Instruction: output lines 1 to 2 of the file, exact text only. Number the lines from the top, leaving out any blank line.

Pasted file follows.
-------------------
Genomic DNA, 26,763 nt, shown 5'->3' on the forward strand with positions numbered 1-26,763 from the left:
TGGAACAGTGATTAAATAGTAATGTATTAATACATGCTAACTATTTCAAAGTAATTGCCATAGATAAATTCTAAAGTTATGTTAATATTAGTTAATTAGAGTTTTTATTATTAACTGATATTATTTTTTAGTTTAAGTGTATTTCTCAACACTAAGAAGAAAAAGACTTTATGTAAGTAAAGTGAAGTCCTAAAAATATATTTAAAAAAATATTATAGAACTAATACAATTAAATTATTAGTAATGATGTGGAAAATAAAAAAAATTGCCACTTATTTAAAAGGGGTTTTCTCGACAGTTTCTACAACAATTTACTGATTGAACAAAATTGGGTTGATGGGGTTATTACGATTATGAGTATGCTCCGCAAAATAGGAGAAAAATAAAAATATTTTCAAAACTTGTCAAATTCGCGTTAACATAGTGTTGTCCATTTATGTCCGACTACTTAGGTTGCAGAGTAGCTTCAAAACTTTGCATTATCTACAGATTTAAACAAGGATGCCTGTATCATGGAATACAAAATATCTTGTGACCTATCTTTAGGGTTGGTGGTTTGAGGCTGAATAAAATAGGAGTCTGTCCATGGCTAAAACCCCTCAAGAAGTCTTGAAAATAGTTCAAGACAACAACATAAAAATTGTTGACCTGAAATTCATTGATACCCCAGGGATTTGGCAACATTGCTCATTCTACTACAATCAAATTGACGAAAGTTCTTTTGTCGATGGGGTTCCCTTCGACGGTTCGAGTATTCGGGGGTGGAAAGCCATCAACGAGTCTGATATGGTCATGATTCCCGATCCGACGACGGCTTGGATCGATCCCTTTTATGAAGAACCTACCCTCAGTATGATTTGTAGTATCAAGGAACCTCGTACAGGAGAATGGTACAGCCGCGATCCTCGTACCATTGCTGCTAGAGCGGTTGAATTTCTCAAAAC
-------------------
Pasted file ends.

Genomic DNA, 26,763 nt, shown 5'->3' on the forward strand with positions numbered 1-26,763 from the left:
TGGAACAGTGATTAAATAGTAATGTATTAATACATGCTAACTATTTCAAAGTAATTGCCATAGATAAATTCTAAAGTTATGTTAATATTAGTTAATTAGAGTTTTTATTATTAACTGATATTATTTTTTAGTTTAAGTGTATTTCTCAACACTAAGAAGAAAAAGACTTTATGTAAGTAAAGTGAAGTCCTAAAAATATATTTAAAAAAATATTATAGAACTAATACAATTAAATTATTAGTAATGATGTGGAAAATAAAAAAAATTGCCACTTATTTAAAAGGGGTTTTCTCGACAGTTTCTACAACAATTTACTGATTGAACAAAATTGGGTTGATGGGGTTATTACGATTATGAGTATGCTCCGCAAAATAGGAGAAAAATAAAAATATTTTCAAAACTTGTCAAATTCGCGTTAACATAGTGTTGTCCATTTATGTCCGACTACTTAGGTTGCAGAGTAGCTTCAAAACTTTGCATTATCTACAGATTTAAACAAGGATGCCTGTATCATGGAATACAAAATATCTTGTGACCTATCTTTAGGGTTGGTGGTTTGAGGCTGAATAAAATAGGAGTCTGTCCATGGCTAAAACCCCTCAAGAAGTCTTGAAAATAGTTCAAGACAACAACATAAAAATTGTTGACCTGAAATTCATTGATACCCCAGGGATTTGGCAACATTGCTCATTCTACTACAATCAAATTGACGAAAGTTCTTTTGTCGATGGGGTTCCCTTCGACGGTTCGAGTATTCGGGGGTGGAAAGCCATCAACGAGTCTGATATGGTCATGATTCCCGATCCGACGACGGCTTGGATCGATCCCTTTTATGAAGAACCTACCCTCAGTATGATTTGTAGTATCAAGGAACCTCGTACAGGAGAATGGTACAGCCGCGATCCTCGTACCATTGCTGCTAGAGCGGTTGAATTTCTCAAAAC